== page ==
Pussy Riot's Nadezhda Tolokonnikova, who recently turned up after being missing for nearly a month, was protesting Russian prison conditions. A former prisoner talked to DW about life in such prisons.
Zara Murtazalieva is a Chechen woman who spent more than eight years at a prison colony in Russia on terrorism charges that she says were fabricated. She was released last year from a colony next door to the one where the Pussy Riot activist Nadezhda Tolokonnikova was protesting conditions until a few weeks ago. Murtazalieva spoke with DW from France, where she is currently living.
DW: How did you end up being arrested?
Murtazalieva: I believe I was in the wrong place at the wrong time. I was working at an insurance company and studying. I came out of the office and a car was standing there. Four people got out of it, and they just arrested me. They explained their actions by telling me that the situation at Moscow at the time was very problematic because there had been terrorist attacks, and they were checking the documents of anyone who was from the Caucasus, which I am. So they brought me to the police station, apparently to check my documents, and simply never let me out.
They put two objects in my handbag, which looked like soap. They explained to us that those were explosive devices. They put them in my bag right at the police station, but no one ever saw those objects again.
The legal proceedings in my case were absolutely absurd. The investigators accused me of having taken part in the Chechen wars. But during the first Chechen war I was in the fourth grade, and during the second, I was in the seventh grade. It was physically impossible that I had taken part in anything.
How did you feel when you first got your sentence handed down to you?
When I was convicted, I was 20. I didn't know what that world looked like. I had never been anywhere like that, I didn't have any friends who had been in jail. I was scared, like any normal person would be. But when I arrived at the detention center, I saw hundreds of prisoners who were just like me, and my perception that there are only maniacs in detention centers turned out to be far from the truth. As it turned out, there were a lot of really good people there.
What were conditions like in the jail where you were sent?
The conditions in detention centers, specifically in Russian penal colonies - and I can only speak for the women's colony I was in, IK13 - are absolutely terrible. Terrible is putting it lightly. There is a lack of elementary, everyday amenities like hot water. For every 160 people there were maybe three or four working toilets, four or five taps in the washing facilities, no showers - and that's the very least of it.
Then there are the beatings. There is frequent physical and verbal abuse and men can be violent toward women. I've spoken to many prisoners who tell absolutely terrible stories, from both the men's and the women's colonies. Russian prisons are essentially torture chambers.
Do you think the conditions that you suffered are similar to the conditions Nadezhda Tolokonnikova might have experienced?
The conditions Nadia (Nadezhda) are in are in no way different from the ones I lived in. Essentially it's all the same - it's the same system. We also went on hunger strike. I saw people protest and even slit their wrists. But the problem is that a simple inmate, who doesn't have human rights activists, lawyers, journalists behind them, who doesn't have those possibilities to get through to society or the world, no one can hear those people. So that's why many inmates are grateful to Nadia for the fact that through her, society can hear the voices of all the inmates.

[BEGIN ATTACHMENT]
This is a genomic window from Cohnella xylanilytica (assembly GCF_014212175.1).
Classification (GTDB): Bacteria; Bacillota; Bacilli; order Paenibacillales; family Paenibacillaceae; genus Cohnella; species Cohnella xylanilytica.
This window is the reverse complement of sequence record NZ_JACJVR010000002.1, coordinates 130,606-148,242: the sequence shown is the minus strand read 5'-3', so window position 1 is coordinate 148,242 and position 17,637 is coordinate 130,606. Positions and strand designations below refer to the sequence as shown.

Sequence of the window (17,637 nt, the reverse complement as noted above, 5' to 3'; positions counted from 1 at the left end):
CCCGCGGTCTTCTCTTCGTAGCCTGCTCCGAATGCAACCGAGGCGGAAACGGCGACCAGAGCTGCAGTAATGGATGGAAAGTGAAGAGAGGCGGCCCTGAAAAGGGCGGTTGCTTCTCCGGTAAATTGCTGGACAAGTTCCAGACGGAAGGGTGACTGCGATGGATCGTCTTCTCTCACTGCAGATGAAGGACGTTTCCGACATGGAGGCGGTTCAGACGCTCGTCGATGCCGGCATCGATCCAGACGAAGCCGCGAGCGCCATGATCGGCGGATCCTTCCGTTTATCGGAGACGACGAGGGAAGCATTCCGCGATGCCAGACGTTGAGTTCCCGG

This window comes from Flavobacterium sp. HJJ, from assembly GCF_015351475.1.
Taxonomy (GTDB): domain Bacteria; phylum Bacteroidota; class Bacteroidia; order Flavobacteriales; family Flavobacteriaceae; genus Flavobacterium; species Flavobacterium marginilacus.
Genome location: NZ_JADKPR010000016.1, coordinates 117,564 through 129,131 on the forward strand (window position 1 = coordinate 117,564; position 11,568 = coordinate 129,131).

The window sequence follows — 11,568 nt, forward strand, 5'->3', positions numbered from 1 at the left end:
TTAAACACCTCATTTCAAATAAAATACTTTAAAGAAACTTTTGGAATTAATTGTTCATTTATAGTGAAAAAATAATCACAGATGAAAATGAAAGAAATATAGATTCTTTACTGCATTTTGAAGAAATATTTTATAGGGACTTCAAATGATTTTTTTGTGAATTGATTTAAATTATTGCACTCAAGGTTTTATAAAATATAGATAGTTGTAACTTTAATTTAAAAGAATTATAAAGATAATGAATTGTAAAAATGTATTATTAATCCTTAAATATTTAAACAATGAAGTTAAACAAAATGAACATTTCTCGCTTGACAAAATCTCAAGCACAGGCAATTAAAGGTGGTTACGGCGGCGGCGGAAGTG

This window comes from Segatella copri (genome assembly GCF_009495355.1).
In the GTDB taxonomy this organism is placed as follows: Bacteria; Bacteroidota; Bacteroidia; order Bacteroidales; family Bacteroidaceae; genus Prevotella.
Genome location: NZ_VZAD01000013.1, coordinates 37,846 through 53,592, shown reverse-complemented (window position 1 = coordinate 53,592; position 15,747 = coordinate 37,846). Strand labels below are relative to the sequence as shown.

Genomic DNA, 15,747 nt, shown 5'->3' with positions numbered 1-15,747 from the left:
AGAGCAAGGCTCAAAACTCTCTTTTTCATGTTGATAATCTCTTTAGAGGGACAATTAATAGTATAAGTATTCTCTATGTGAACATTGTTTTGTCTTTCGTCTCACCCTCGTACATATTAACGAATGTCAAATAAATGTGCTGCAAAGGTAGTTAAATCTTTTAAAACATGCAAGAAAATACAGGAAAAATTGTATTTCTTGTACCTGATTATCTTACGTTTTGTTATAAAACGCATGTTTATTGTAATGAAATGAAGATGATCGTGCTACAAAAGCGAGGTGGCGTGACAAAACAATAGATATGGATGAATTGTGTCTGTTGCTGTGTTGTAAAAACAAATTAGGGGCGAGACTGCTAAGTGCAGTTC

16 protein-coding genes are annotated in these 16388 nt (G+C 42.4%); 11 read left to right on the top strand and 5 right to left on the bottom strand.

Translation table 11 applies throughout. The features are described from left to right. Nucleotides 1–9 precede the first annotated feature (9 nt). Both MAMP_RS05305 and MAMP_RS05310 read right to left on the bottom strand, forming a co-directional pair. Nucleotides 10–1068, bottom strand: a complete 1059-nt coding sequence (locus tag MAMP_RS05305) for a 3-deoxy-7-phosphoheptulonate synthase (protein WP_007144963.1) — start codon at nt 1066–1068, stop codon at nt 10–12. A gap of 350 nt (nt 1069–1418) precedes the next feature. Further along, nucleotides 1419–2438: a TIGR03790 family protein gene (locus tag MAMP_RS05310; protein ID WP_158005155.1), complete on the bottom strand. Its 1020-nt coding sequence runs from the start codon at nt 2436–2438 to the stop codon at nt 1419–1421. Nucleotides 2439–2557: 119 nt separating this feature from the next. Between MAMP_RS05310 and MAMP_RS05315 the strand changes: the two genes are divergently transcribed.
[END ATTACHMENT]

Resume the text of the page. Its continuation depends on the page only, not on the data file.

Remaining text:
There's a lot of international attention now on the Russian penal system. What do you think needs to be changed, and would that be possible?
I don't think that you can influence Russia's judicial system, or the federal penitentiary system from the outside very much at all. Nothing can be changed until you start arresting the people who work in the system. For torture, verbal abuse, rape, battery … for planting illegal drugs, explosives and weapons on people and putting them away. Until you start putting these people behind bars in Russia, any reforms of the penal system in Russia will be impossible. It's very important for these things to be voiced, written, spoken about, because we are seeing that public opinion can be changed.
What do you think the future holds for you?
I am trying to turn over a new leaf in my life. I am trying to learn how to live again. Of course now, as much as I try, I can't cut myself off from what is happening in the detention centers at the moment. I am still in touch with the inmates and their relatives, and I try to help them somehow. At the moment, that is my work.
Zara Murtazalieva is living in France, where her book will be published next year. She continues to campaign to improve conditions within the Russian prison system.
Angela Merkel has told Vladimir Putin that a referendum on Crimea would violate international law. The Crimean parliament's decision to vote on joining the Russian Federation has only worsened the diplomatic stalemate.
EU parliament chief Schulz has called for swift action to end the Crimean crisis before a March 16 referendum. His proposal: guarantee Russia's naval bases in Crimea and put more economic pressure on Moscow to negotiate.
Japanese media say the nation's fisheries agency has decided to boost protection for juvenile bluefin tuna by halving Japan's northern Pacific catch. Studies show a dramatic decline in tuna prized by eaters of sushi.
The 28th edition of the South by Southwest (SXSW) festival is now underway, drawing tech, music and film innovators and fans from around the world to Texas. Edward Snowden and Neil Young are set to be event highlights.